Many of you will know that I was recently in the Holy Land on a Pilgrimage. Seven days following in the footsteps of Christ from the synagogue at Capernaum to the Via Dolorosa had a significant impression. I learned, not for the first time, that it takes time to adjust to new surroundings and experiences, and to fully appreciate them for what they are, for what they offer. Paddy experienced this too when he visited the Abbey of St Wandrille de Fontanelle of the Benedictine order near Rouen. He wrote about this experience in the wonderfully concise “A Time to Keep Silence” published in 1957.
This article by Debra Bendis briefly compares her recent experience with that of Paddy.
Adjusting to quiet
First published Apr 14, 2011 in the Christian Century by Debra Bendis
While on retreat recently, I picked up Patrick Leigh Fermor’s A Time to Keep Silence. I was making my own transition from noisy life and noisy mind to four days of retreat when I came upon Fermor’s description of his retreat at a French monastery in the ’50s.
My adjustment process isn’t as difficult as Fermor’s. For one thing, I’m retreating close to home (and not close to Paris, as is Fermor); for another, I don’t find myself having to emerge from a “monsoon” caused by a drinking habit. (I sneak away from the monastery to find good coffee, but I have yet to sneak in a flask of Calvados.) In part because of his ignorance of monastic life and then his sudden immersion into it, Fermor’s is a humorous but accurate account of the transition.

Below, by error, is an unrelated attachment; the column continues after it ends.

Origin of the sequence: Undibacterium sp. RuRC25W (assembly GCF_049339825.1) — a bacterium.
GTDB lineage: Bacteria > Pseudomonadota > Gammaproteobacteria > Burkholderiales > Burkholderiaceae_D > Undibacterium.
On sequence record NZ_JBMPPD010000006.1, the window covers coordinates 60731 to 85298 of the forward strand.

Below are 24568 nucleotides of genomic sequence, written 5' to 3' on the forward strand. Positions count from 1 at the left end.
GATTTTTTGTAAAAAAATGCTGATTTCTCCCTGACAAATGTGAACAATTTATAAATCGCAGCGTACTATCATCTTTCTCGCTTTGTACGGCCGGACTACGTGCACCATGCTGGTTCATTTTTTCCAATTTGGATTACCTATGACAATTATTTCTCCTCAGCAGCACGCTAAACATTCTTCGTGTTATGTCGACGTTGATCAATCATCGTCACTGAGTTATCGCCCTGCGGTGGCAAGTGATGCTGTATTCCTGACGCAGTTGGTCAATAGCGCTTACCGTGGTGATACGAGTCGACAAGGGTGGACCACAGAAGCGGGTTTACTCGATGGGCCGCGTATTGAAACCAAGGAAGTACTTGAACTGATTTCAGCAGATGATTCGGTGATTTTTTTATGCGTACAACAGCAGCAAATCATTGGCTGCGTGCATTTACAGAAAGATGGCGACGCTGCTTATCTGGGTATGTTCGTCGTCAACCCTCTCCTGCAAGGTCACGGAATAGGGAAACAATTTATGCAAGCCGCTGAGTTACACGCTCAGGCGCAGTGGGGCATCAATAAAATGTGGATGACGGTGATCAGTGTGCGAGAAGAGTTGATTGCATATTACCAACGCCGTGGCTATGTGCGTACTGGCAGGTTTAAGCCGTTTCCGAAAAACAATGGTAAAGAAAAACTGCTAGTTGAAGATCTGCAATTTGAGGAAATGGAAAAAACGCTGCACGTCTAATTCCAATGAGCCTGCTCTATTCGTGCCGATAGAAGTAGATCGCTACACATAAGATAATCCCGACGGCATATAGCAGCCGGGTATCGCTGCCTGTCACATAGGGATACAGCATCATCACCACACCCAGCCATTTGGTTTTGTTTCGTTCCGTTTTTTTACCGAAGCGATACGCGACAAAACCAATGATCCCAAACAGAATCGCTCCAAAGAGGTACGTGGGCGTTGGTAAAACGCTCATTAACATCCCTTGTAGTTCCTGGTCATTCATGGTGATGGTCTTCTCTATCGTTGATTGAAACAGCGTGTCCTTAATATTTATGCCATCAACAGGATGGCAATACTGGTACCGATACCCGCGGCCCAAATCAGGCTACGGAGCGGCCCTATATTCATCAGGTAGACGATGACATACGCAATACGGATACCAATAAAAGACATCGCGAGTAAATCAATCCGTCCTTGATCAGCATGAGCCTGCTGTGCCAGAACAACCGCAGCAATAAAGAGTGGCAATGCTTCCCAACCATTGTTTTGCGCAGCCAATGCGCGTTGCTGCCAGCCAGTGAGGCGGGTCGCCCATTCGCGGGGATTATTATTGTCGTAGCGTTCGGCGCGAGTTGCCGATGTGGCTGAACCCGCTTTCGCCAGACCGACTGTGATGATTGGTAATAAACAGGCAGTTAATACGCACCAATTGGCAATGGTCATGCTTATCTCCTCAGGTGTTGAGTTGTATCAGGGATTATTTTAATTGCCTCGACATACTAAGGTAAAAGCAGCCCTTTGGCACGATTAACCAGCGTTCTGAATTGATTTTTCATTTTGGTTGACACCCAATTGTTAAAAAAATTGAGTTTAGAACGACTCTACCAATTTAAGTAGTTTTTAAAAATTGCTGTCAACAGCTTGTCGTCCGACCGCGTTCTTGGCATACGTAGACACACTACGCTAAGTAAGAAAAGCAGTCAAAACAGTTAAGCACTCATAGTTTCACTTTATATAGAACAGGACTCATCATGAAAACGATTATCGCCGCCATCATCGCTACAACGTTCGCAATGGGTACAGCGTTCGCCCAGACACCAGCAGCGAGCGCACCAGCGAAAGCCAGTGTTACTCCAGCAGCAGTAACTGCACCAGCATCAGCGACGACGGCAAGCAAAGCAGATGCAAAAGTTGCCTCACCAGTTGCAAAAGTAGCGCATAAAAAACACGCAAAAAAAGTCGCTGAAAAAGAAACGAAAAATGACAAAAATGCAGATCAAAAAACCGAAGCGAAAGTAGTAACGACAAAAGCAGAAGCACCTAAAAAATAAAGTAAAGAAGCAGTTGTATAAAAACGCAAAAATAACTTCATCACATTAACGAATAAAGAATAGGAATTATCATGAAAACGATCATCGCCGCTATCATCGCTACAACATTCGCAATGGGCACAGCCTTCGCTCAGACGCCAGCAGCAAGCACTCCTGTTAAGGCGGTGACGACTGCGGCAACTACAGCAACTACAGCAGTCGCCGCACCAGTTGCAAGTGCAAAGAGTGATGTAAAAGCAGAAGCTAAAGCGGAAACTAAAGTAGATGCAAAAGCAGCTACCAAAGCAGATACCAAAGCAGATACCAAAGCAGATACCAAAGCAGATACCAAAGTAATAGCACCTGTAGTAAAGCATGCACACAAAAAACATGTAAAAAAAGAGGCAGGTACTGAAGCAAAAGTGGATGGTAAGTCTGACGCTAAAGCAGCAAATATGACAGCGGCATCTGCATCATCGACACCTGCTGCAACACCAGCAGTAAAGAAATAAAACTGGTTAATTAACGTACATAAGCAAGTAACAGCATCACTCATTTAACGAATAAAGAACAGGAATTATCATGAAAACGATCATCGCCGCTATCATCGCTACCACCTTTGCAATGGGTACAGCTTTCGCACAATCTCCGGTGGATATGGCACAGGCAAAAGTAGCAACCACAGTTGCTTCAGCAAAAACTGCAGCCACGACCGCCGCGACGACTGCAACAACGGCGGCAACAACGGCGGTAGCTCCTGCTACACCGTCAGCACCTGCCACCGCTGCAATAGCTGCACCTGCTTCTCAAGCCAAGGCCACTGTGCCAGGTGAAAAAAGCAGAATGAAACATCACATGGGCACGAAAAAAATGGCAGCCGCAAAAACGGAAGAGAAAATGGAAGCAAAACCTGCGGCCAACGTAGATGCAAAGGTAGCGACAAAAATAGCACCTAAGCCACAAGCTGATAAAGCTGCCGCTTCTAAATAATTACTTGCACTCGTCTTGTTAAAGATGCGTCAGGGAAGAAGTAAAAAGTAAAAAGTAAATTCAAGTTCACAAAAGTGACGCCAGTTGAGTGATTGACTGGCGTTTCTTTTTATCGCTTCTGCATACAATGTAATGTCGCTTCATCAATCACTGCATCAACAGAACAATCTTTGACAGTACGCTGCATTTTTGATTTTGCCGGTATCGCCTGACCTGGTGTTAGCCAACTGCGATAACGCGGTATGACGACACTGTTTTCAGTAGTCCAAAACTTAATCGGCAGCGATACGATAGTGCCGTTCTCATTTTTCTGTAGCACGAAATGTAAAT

Here’s Fermor after his first four days at the Abbey of St. Wandrile de Fontanelle:
My first feelings in the monastery changed: I lost the sensation of circumambient and impending death, of being by mistake locked up in a catacomb. . . .The mood of dereliction persisted some time, a feeling of loneliness and flatness that always accompanies the transition from urban excess to a life of rustic solitude. . . .the desire for talk, movement and nervous expression that I had transported from Paris found, in this silent place, no response or foil, evoked no single echo; after miserably gesticulating for a while in a vacuum, it languished and finally died for lack of any stimulus or nourishment.
Fermor ended up thriving at the monastery and focusing on the book he had hoped to write. He compares his coming with his going and says the departure was “ten times worse.”